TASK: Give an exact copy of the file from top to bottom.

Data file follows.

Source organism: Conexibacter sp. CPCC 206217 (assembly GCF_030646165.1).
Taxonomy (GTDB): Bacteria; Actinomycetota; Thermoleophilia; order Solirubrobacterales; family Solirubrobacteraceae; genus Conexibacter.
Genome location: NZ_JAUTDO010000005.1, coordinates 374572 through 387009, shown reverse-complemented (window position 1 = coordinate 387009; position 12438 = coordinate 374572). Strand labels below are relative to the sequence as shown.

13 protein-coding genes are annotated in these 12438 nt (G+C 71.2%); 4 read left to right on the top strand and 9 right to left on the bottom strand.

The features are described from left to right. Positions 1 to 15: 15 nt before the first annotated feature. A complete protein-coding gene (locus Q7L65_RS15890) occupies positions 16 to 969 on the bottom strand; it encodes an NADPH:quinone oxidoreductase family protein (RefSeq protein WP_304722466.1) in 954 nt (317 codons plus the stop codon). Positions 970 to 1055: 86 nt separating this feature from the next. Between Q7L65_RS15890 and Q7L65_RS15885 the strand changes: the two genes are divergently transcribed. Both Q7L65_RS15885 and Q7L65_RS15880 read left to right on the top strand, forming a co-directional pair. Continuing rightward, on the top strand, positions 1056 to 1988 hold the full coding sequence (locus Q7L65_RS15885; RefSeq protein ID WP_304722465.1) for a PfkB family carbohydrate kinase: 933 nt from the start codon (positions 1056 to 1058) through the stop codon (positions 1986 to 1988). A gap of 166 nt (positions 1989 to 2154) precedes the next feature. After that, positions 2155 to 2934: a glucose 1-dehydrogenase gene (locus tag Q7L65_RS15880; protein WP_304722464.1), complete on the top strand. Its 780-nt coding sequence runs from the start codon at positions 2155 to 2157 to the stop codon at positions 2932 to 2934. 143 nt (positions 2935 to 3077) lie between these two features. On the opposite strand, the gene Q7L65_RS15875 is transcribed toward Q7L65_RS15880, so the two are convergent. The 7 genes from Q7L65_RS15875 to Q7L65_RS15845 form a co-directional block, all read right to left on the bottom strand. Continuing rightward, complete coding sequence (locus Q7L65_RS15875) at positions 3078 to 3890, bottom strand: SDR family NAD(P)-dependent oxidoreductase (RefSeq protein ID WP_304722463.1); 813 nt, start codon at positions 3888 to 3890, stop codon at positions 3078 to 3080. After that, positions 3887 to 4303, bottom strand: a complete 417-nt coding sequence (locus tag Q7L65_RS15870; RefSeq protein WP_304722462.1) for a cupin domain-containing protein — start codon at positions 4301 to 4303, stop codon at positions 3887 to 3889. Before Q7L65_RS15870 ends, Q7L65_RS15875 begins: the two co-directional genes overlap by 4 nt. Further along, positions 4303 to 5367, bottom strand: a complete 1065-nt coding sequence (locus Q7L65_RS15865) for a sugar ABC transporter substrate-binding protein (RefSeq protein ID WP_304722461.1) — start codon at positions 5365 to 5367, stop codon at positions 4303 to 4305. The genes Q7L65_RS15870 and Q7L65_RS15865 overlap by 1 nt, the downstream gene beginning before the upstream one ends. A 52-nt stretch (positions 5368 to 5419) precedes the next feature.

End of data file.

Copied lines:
Source organism: Conexibacter sp. CPCC 206217 (assembly GCF_030646165.1).
Taxonomy (GTDB): Bacteria; Actinomycetota; Thermoleophilia; order Solirubrobacterales; family Solirubrobacteraceae; genus Conexibacter.
Genome location: NZ_JAUTDO010000005.1, coordinates 374572 through 387009, shown reverse-complemented (window position 1 = coordinate 387009; position 12438 = coordinate 374572). Strand labels below are relative to the sequence as shown.

13 protein-coding genes are annotated in these 12438 nt (G+C 71.2%); 4 read left to right on the top strand and 9 right to left on the bottom strand.

The features are described from left to right. Positions 1 to 15: 15 nt before the first annotated feature. A complete protein-coding gene (locus Q7L65_RS15890) occupies positions 16 to 969 on the bottom strand; it encodes an NADPH:quinone oxidoreductase family protein (RefSeq protein WP_304722466.1) in 954 nt (317 codons plus the stop codon). Positions 970 to 1055: 86 nt separating this feature from the next. Between Q7L65_RS15890 and Q7L65_RS15885 the strand changes: the two genes are divergently transcribed. Both Q7L65_RS15885 and Q7L65_RS15880 read left to right on the top strand, forming a co-directional pair. Continuing rightward, on the top strand, positions 1056 to 1988 hold the full coding sequence (locus Q7L65_RS15885; RefSeq protein ID WP_304722465.1) for a PfkB family carbohydrate kinase: 933 nt from the start codon (positions 1056 to 1058) through the stop codon (positions 1986 to 1988). A gap of 166 nt (positions 1989 to 2154) precedes the next feature. After that, positions 2155 to 2934: a glucose 1-dehydrogenase gene (locus tag Q7L65_RS15880; protein WP_304722464.1), complete on the top strand. Its 780-nt coding sequence runs from the start codon at positions 2155 to 2157 to the stop codon at positions 2932 to 2934. 143 nt (positions 2935 to 3077) lie between these two features. On the opposite strand, the gene Q7L65_RS15875 is transcribed toward Q7L65_RS15880, so the two are convergent. The 7 genes from Q7L65_RS15875 to Q7L65_RS15845 form a co-directional block, all read right to left on the bottom strand. Continuing rightward, complete coding sequence (locus Q7L65_RS15875) at positions 3078 to 3890, bottom strand: SDR family NAD(P)-dependent oxidoreductase (RefSeq protein ID WP_304722463.1); 813 nt, start codon at positions 3888 to 3890, stop codon at positions 3078 to 3080. After that, positions 3887 to 4303, bottom strand: a complete 417-nt coding sequence (locus tag Q7L65_RS15870; RefSeq protein WP_304722462.1) for a cupin domain-containing protein — start codon at positions 4301 to 4303, stop codon at positions 3887 to 3889. Before Q7L65_RS15870 ends, Q7L65_RS15875 begins: the two co-directional genes overlap by 4 nt. Further along, positions 4303 to 5367, bottom strand: a complete 1065-nt coding sequence (locus Q7L65_RS15865) for a sugar ABC transporter substrate-binding protein (RefSeq protein ID WP_304722461.1) — start codon at positions 5365 to 5367, stop codon at positions 4303 to 4305. The genes Q7L65_RS15870 and Q7L65_RS15865 overlap by 1 nt, the downstream gene beginning before the upstream one ends. A 52-nt stretch (positions 5368 to 5419) precedes the next feature.